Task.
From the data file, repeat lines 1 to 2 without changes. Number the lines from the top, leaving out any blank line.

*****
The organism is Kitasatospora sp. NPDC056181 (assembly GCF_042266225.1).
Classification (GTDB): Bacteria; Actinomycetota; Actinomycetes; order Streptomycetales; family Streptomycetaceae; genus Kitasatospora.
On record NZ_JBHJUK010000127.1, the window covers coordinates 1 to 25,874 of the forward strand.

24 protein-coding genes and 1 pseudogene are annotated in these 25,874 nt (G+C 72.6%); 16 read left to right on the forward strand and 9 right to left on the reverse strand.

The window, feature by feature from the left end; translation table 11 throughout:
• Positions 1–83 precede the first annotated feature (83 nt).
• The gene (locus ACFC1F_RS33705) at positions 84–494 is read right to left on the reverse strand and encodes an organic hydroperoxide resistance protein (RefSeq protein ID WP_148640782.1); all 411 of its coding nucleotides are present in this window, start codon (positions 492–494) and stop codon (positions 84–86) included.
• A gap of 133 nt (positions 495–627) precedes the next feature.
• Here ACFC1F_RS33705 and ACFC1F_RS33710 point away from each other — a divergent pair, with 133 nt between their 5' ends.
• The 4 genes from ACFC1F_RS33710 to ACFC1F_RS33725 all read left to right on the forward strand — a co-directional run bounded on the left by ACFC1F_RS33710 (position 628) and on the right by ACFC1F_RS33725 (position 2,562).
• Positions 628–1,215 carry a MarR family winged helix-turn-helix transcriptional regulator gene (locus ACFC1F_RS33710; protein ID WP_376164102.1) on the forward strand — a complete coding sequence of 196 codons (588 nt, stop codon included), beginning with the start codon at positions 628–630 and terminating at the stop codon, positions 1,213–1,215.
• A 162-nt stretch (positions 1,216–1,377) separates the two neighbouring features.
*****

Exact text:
The organism is Kitasatospora sp. NPDC056181 (assembly GCF_042266225.1).
Classification (GTDB): Bacteria; Actinomycetota; Actinomycetes; order Streptomycetales; family Streptomycetaceae; genus Kitasatospora.